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Formation of Misvor Compounds in Cheese

Elsevier Science & Technology
DOI: 10.1016/s0065-2164(08)70261-2
  • Chemistry
  • Medicine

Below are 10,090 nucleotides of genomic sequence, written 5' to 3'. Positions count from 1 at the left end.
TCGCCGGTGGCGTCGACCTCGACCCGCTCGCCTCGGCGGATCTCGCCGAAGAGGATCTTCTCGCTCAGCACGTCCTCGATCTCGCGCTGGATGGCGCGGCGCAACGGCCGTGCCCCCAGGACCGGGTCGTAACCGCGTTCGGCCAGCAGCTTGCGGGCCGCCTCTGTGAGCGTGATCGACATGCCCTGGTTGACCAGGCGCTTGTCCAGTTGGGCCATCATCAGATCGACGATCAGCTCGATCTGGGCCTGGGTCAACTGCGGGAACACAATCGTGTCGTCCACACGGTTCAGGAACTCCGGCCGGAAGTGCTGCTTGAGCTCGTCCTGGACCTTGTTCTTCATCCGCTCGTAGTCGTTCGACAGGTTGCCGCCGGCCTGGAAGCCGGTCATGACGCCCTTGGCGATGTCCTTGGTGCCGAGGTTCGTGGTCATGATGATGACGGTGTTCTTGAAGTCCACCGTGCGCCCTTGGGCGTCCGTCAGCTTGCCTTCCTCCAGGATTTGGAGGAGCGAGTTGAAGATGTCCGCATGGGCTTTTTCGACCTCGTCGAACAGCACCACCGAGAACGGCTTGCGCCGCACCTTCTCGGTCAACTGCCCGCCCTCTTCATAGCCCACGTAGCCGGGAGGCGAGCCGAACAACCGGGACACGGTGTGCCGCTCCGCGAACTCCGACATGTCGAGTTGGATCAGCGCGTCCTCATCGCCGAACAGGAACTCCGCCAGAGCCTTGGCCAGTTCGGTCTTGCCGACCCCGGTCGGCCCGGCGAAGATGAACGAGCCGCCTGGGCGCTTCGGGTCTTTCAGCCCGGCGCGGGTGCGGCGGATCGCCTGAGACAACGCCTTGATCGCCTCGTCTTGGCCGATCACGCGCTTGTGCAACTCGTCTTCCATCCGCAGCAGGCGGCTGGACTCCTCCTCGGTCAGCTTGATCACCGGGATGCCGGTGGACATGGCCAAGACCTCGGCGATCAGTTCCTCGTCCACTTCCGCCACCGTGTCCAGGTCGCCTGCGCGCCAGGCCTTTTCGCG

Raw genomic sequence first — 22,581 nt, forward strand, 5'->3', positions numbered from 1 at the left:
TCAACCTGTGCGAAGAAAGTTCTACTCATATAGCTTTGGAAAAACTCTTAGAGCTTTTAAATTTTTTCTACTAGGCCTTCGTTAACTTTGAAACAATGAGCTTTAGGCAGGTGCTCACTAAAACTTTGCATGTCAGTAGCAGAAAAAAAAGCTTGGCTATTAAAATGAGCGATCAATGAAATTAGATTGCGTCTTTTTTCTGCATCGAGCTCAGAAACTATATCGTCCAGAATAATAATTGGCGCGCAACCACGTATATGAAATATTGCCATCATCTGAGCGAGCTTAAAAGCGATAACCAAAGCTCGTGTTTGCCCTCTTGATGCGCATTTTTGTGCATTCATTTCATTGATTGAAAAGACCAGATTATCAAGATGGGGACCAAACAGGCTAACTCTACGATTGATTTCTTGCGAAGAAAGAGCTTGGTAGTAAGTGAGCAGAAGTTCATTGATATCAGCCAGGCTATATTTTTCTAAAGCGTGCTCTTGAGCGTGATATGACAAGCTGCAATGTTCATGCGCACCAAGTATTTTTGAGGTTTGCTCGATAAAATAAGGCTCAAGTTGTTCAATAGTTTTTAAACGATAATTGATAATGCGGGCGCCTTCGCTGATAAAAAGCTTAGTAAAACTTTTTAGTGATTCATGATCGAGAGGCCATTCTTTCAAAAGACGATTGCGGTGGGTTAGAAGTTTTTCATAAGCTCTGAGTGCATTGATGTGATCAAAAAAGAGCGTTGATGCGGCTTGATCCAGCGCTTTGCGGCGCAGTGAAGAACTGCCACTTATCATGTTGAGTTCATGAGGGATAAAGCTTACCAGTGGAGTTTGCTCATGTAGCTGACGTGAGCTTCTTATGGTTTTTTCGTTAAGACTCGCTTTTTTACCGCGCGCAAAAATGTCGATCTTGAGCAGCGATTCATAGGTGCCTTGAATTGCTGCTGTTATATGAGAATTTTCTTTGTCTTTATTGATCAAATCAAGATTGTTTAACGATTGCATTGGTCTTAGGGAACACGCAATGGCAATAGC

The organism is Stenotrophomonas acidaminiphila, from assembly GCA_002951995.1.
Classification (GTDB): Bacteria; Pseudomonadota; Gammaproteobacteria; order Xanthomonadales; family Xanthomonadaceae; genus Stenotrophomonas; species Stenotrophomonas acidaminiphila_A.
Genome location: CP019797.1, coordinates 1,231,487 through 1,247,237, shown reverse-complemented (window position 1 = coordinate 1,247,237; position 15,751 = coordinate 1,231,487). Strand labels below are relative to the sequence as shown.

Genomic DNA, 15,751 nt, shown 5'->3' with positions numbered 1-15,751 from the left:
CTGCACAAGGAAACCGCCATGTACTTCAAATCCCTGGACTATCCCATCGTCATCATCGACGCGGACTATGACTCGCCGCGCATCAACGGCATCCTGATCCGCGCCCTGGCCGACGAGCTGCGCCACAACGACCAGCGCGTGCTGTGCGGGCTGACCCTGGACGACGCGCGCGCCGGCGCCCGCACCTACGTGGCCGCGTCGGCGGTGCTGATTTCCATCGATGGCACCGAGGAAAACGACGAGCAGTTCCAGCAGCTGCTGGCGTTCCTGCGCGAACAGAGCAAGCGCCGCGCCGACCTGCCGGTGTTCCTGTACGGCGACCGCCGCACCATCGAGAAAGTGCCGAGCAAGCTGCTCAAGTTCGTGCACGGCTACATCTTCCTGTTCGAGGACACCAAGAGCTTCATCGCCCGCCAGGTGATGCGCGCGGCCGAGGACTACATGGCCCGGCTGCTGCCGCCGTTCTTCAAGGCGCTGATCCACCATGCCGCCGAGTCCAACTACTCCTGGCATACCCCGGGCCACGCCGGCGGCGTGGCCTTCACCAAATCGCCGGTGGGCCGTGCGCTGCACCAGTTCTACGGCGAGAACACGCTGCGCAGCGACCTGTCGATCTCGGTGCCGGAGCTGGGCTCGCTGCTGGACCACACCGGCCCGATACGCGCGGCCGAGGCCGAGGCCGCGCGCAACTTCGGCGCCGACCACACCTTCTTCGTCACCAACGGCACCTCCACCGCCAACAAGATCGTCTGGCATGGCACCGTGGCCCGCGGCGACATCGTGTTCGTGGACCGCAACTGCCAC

Publisher Summary The quality of cheese is determined by its (1) flavor (taste and aroma), (2) rheological properties, referred to as body and texture including parameters such as hardness, cohesiveness, sliceability, meltability, and stretchability, and (3) visual appearance. The flavor of cheese has been the subject of scientific investigation for nearly a century. This chapter illustrates that the cheese flavor is due to the correct balance and concentration of a wide range of sapid and aromatic compounds leading to the “component balance theory.”All cheese varieties that have been studied contain essentially the same range of sapid compounds. Their flavors differ owing to the absolute and relative concentrations of these compounds. Cheese flavor is assessed by subjective sensory methods. A key task in the chapter is the establishment or recognition of the flavor characteristic of a variety and the development of a vocabulary of terms with which to describe cheese flavor. This chapter describes the biochemical pathways for the formation of known sapid and aromatic compounds in cheese. Particular attention is focused on the catabolism of amino acids.

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